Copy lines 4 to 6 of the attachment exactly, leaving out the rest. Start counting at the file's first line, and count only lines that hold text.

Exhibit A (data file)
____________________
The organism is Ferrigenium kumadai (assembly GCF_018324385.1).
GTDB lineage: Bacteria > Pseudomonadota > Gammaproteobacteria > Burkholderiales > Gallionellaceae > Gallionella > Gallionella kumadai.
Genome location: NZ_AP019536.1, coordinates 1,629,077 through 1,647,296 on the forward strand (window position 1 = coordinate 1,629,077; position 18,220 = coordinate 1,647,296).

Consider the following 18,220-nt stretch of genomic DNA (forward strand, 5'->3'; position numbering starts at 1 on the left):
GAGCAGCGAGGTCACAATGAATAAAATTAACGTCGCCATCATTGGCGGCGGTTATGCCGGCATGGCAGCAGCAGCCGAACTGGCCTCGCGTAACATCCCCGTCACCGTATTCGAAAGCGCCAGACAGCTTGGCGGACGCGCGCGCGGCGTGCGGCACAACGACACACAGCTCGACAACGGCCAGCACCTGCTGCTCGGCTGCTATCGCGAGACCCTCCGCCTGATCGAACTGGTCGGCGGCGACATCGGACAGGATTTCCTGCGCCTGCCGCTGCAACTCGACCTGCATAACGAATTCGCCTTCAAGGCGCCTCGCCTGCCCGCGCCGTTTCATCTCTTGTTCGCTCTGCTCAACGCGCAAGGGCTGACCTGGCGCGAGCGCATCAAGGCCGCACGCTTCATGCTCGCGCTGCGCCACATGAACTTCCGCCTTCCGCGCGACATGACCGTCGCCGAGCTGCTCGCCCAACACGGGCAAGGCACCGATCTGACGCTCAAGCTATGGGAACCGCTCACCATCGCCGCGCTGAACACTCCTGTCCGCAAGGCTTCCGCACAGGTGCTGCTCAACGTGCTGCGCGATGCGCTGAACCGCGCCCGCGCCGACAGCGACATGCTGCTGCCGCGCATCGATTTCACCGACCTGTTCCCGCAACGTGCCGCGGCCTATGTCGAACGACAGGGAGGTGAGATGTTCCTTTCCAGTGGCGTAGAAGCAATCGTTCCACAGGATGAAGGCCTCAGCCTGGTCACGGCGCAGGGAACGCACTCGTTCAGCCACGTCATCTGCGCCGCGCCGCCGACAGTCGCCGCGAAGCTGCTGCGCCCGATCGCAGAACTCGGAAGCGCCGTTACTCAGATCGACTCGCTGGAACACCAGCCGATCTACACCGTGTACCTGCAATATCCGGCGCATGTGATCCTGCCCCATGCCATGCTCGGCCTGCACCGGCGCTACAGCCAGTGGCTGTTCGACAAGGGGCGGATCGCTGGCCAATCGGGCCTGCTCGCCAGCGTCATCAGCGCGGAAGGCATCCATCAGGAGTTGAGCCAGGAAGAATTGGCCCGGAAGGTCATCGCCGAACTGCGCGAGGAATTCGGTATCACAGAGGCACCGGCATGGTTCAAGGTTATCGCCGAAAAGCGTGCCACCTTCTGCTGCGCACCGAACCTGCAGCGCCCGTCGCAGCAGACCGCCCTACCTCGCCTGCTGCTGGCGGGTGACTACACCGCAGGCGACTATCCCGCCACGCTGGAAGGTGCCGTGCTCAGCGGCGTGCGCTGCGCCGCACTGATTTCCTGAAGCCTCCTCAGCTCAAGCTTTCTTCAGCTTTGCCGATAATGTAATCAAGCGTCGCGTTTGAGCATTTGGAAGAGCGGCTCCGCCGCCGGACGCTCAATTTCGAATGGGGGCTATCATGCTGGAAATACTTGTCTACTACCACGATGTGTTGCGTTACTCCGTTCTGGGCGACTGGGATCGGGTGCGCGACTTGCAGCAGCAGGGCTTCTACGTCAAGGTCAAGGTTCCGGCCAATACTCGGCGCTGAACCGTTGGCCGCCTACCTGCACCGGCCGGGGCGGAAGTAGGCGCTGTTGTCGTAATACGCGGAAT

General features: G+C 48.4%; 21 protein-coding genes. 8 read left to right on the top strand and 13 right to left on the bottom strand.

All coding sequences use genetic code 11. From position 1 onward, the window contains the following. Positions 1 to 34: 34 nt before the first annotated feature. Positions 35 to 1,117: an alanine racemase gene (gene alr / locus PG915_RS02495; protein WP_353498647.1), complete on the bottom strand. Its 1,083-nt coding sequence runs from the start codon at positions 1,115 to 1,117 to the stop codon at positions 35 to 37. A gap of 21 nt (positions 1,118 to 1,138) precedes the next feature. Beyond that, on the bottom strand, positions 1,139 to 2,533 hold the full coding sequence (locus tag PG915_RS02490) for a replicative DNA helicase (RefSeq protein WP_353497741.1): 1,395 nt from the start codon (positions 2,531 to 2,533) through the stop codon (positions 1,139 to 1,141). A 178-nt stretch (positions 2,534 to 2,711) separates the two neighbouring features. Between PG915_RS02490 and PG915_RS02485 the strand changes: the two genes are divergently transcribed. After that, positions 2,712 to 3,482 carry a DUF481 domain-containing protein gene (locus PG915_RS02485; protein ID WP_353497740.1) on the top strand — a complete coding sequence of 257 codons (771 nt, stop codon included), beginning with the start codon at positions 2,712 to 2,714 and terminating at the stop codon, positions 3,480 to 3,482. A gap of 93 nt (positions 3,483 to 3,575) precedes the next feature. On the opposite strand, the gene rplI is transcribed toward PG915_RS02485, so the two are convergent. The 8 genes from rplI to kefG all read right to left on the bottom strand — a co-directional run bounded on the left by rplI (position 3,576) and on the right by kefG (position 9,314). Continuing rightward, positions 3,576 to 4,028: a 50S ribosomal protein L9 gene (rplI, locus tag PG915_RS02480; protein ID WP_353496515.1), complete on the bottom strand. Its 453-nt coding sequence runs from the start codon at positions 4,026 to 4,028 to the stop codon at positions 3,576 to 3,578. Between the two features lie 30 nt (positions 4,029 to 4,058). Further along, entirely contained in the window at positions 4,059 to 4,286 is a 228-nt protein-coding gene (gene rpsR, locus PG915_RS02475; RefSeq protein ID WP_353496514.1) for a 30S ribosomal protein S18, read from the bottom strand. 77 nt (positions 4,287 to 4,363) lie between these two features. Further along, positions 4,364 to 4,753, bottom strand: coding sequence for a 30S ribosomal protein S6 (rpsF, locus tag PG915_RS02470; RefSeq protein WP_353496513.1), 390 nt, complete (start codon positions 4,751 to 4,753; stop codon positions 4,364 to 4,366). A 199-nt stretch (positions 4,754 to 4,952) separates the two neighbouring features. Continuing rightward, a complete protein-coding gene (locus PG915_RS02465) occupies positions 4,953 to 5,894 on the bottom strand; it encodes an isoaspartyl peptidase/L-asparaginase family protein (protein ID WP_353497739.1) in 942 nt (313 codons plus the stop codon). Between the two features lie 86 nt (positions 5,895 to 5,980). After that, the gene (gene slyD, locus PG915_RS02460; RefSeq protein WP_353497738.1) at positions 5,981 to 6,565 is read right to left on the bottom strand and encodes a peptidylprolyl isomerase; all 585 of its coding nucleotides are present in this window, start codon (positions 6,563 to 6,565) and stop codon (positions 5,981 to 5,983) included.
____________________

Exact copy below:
Consider the following 18,220-nt stretch of genomic DNA (forward strand, 5'->3'; position numbering starts at 1 on the left):
GAGCAGCGAGGTCACAATGAATAAAATTAACGTCGCCATCATTGGCGGCGGTTATGCCGGCATGGCAGCAGCAGCCGAACTGGCCTCGCGTAACATCCCCGTCACCGTATTCGAAAGCGCCAGACAGCTTGGCGGACGCGCGCGCGGCGTGCGGCACAACGACACACAGCTCGACAACGGCCAGCACCTGCTGCTCGGCTGCTATCGCGAGACCCTCCGCCTGATCGAACTGGTCGGCGGCGACATCGGACAGGATTTCCTGCGCCTGCCGCTGCAACTCGACCTGCATAACGAATTCGCCTTCAAGGCGCCTCGCCTGCCCGCGCCGTTTCATCTCTTGTTCGCTCTGCTCAACGCGCAAGGGCTGACCTGGCGCGAGCGCATCAAGGCCGCACGCTTCATGCTCGCGCTGCGCCACATGAACTTCCGCCTTCCGCGCGACATGACCGTCGCCGAGCTGCTCGCCCAACACGGGCAAGGCACCGATCTGACGCTCAAGCTATGGGAACCGCTCACCATCGCCGCGCTGAACACTCCTGTCCGCAAGGCTTCCGCACAGGTGCTGCTCAACGTGCTGCGCGATGCGCTGAACCGCGCCCGCGCCGACAGCGACATGCTGCTGCCGCGCATCGATTTCACCGACCTGTTCCCGCAACGTGCCGCGGCCTATGTCGAACGACAGGGAGGTGAGATGTTCCTTTCCAGTGGCGTAGAAGCAATCGTTCCACAGGATGAAGGCCTCAGCCTGGTCACGGCGCAGGGAACGCACTCGTTCAGCCACGTCATCTGCGCCGCGCCGCCGACAGTCGCCGCGAAGCTGCTGCGCCCGATCGCAGAACTCGGAAGCGCCGTTACTCAGATCGACTCGCTGGAACACCAGCCGATCTACACCGTGTACCTGCAATATCCGGCGCATGTGATCCTGCCCCATGCCATGCTCGGCCTGCACCGGCGCTACAGCCAGTGGCTGTTCGACAAGGGGCGGATCGCTGGCCAATCGGGCCTGCTCGCCAGCGTCATCAGCGCGGAAGGCATCCATCAGGAGTTGAGCCAGGAAGAATTGGCCCGGAAGGTCATCGCCGAACTGCGCGAGGAATTCGGTATCACAGAGGCACCGGCATGGTTCAAGGTTATCGCCGAAAAGCGTGCCACCTTCTGCTGCGCACCGAACCTGCAGCGCCCGTCGCAGCAGACCGCCCTACCTCGCCTGCTGCTGGCGGGTGACTACACCGCAGGCGACTATCCCGCCACGCTGGAAGGTGCCGTGCTCAGCGGCGTGCGCTGCGCCGCACTGATTTCCTGAAGCCTCCTCAGCTCAAGCTTTCTTCAGCTTTGCCGATAATGTAATCAAGCGTCGCGTTTGAGCATTTGGAAGAGCGGCTCCGCCGCCGGACGCTCAATTTCGAATGGGGGCTATCATGCTGGAAATACTTGTCTACTACCACGATGTGTTGCGTTACTCCGTTCTGGGCGACTGGGATCGGGTGCGCGACTTGCAGCAGCAGGGCTTCTACGTCAAGGTCAAGGTTCCGGCCAATACTCGGCGCTGAACCGTTGGCCGCCTACCTGCACCGGCCGGGGCGGAAGTAGGCGCTGTTGTCGTAATACGCGGAAT

General features: G+C 48.4%; 21 protein-coding genes. 8 read left to right on the top strand and 13 right to left on the bottom strand.